JT: Not really. I worked on Bear in the Big Blue House and I did do one photo shoot with Miss Piggy, where I held her up, and I want to think that maybe I did some background-y kind of thing, but never on a major special. It’s the one thing I’ve never really done, which I hope to do, now that there’s so much more Muppet stuff out there.

The basics have changed. When I started working in New York with the Muppets, things were starting to move to LA. I didn’t go out to LA when I was 19. That was a big deal, so most of it’s here on Sesame Street. That was the more New York-based stuff.

TP: What did you do on Dog City?

JT: I was a right hand for two episodes. I was David Rudman’s right hand. Chronologically, I think that was the very first thing I did, like two days before Sesame Street. It kind of all happened at once. Joey Mazzarino gave me a hard time because there was a pyro, explosion-y kind of thing that happened in this particular episode, and I was a minor so I couldn’t be on the set. So they had to kick me off the set, and it was like, “Oh, let’s take little Johnny off the set!” and I was, like, crying because I can’t be part of the exciting part. But I think that was the very, very first thing I might have done, in a week or two span.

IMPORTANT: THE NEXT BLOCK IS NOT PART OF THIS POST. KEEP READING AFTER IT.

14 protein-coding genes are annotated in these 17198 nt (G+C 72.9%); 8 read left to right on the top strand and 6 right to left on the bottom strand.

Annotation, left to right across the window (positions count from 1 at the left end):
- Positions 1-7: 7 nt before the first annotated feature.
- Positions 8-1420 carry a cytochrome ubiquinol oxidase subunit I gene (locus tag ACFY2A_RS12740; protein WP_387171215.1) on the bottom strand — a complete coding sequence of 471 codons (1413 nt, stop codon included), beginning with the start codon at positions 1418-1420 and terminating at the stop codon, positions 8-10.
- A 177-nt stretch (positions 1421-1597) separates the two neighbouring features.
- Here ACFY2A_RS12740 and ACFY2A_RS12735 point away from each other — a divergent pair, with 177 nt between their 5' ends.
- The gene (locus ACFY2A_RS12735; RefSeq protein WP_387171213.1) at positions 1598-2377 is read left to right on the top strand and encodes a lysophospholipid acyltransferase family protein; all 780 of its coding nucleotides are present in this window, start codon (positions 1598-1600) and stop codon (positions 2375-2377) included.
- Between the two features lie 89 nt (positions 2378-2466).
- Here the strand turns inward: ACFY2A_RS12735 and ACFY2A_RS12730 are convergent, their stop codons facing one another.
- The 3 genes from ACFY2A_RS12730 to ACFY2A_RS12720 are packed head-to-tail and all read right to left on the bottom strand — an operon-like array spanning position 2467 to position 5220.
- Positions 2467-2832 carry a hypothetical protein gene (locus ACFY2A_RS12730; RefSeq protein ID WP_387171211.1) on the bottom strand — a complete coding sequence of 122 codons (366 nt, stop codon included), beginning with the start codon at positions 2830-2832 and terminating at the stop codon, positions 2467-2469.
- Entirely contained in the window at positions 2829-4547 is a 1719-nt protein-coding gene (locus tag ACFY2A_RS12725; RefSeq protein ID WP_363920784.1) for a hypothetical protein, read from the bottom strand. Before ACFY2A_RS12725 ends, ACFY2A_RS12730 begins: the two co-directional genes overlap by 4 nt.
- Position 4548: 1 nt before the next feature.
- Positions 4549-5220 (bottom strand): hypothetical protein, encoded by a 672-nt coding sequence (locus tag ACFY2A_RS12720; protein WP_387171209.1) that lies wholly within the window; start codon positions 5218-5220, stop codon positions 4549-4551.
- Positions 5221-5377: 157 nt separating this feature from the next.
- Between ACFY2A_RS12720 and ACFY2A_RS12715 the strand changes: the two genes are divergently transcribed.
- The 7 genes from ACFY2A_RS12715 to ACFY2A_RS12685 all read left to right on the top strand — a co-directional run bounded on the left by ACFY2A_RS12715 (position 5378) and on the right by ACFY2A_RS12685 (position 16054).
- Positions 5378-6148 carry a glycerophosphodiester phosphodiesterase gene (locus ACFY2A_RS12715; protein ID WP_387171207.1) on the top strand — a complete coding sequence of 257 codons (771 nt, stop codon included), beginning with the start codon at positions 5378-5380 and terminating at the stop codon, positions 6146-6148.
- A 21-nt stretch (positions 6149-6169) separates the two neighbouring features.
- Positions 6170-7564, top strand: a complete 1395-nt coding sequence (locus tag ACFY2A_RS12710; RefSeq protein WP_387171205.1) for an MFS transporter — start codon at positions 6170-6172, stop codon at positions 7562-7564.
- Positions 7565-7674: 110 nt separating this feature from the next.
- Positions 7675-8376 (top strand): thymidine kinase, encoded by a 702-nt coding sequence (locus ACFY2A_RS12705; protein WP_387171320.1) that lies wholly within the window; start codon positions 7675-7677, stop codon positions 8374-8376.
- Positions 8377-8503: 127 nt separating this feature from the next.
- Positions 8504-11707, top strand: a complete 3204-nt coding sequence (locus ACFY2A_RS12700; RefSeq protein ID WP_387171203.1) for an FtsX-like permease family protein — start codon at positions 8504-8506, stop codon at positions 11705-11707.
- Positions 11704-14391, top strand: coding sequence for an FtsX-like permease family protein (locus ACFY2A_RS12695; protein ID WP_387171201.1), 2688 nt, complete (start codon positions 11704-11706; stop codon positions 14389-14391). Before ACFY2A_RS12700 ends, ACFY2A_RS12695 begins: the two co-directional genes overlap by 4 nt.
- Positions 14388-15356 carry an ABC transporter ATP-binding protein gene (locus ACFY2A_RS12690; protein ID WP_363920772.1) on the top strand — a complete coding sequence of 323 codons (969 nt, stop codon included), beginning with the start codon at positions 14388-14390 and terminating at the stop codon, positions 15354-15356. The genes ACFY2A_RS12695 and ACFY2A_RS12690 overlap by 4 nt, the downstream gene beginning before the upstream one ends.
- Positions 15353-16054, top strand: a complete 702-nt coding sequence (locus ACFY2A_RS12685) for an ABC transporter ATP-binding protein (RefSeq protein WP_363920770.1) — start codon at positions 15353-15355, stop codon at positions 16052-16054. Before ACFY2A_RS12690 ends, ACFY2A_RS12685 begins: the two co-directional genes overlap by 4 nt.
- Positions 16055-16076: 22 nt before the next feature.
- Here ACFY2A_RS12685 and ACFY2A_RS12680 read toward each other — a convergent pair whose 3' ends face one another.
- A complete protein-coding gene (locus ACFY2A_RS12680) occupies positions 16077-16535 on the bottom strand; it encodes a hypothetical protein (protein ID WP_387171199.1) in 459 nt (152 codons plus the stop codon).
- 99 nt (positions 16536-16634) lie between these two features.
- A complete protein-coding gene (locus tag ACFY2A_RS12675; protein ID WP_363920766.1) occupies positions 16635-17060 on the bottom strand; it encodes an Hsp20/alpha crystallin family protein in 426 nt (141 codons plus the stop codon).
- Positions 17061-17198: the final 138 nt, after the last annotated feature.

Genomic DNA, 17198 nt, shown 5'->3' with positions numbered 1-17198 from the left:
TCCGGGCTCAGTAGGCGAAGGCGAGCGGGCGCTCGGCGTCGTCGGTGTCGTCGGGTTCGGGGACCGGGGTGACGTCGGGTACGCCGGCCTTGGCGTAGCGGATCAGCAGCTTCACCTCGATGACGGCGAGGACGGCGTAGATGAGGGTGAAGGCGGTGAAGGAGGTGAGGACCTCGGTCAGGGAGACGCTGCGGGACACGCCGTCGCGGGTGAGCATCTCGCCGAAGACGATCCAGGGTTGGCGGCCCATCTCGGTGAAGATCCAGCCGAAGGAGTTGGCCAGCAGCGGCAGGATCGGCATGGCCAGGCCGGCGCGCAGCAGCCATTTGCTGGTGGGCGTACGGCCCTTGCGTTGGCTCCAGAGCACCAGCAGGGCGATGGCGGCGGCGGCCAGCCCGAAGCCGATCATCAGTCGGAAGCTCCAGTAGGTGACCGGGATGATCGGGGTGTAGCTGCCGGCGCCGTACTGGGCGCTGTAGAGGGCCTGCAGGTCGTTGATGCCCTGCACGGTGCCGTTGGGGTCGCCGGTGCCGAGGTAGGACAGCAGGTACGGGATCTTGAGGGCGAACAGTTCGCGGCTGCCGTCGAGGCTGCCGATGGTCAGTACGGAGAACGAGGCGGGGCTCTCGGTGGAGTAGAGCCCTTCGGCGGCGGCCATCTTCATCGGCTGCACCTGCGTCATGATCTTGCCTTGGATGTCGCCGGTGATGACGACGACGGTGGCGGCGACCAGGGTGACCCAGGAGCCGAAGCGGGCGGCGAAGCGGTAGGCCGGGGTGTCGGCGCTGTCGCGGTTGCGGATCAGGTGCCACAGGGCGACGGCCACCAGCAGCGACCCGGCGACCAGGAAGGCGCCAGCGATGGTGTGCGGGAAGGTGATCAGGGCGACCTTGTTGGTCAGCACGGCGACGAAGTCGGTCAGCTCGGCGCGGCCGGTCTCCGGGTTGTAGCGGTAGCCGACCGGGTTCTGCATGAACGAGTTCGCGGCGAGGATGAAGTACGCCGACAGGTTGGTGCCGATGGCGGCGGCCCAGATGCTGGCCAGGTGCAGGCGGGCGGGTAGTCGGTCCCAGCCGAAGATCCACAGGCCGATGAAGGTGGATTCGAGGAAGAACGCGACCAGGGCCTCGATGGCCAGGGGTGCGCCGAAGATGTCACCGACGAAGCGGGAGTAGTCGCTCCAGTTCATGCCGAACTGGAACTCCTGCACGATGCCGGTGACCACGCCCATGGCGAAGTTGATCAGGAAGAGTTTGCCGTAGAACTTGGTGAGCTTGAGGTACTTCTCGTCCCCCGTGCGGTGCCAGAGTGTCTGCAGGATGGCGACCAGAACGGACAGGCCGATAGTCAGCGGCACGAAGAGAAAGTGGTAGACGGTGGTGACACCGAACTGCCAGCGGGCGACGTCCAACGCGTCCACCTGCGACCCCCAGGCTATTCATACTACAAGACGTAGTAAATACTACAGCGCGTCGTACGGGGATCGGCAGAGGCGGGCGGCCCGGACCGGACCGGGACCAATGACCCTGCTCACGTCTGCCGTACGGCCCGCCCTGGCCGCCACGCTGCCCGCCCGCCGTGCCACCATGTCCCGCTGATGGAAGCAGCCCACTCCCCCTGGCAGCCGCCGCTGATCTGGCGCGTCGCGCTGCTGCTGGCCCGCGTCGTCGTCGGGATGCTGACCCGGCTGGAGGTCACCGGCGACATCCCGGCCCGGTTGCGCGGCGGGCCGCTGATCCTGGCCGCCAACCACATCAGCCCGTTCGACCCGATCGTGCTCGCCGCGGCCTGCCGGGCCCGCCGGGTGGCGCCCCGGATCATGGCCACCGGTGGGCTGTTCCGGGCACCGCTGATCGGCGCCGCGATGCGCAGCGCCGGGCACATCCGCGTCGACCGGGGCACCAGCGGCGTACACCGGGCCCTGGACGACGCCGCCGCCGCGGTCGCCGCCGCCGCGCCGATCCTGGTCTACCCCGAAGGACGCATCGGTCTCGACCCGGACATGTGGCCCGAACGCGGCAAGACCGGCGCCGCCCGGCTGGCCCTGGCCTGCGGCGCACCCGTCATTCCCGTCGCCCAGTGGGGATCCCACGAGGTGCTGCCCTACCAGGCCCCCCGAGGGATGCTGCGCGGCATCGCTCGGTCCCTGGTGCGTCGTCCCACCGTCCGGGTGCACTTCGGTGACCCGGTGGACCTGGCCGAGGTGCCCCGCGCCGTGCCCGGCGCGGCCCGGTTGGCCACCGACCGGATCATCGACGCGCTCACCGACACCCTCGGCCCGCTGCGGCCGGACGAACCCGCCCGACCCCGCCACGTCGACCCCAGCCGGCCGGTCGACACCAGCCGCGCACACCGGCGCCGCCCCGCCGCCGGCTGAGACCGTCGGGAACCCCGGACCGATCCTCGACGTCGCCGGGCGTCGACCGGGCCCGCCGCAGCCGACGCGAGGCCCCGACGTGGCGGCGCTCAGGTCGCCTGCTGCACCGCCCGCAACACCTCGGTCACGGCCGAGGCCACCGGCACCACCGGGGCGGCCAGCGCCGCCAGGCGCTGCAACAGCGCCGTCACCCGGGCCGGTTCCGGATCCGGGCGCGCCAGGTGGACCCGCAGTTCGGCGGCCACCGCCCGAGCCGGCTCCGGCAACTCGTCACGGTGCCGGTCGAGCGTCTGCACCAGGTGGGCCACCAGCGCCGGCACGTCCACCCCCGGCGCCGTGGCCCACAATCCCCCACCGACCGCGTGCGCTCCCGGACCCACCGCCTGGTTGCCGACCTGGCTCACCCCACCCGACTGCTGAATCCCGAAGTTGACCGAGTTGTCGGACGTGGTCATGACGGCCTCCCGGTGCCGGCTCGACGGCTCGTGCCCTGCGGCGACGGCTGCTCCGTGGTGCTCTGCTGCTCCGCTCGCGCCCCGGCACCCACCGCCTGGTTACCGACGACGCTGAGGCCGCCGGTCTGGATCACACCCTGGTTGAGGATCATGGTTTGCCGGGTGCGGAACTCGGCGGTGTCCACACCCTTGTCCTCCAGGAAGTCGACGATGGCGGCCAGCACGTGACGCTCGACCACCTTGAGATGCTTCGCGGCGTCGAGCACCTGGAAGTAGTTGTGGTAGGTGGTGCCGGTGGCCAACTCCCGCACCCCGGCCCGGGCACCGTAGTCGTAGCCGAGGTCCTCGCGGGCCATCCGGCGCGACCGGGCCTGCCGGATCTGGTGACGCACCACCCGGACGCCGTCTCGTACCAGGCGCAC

John Tartaglia PrincetonTP: Moving forward a little bit: Avenue Q. What possessed you to parody Sesame Street, which you had been working on for years at that point?

JT: When it started off, it wasn’t actually going to be a theater piece. It was going to be a TV show. Jeff Marx and Bobby Lopez wrote it, and Jeff Marx had been an intern in the music department at Sesame Street. That didn’t go so well, but he knew a few of us who could sing, and had theater aspirations. He knew Stephanie D’Abruzzo and I had done theater and Rick Lyon had a theater background. They went to Rick to build the puppets and get involved, and I believe he recommended me and Stephanie because they wanted a young hero and heroine.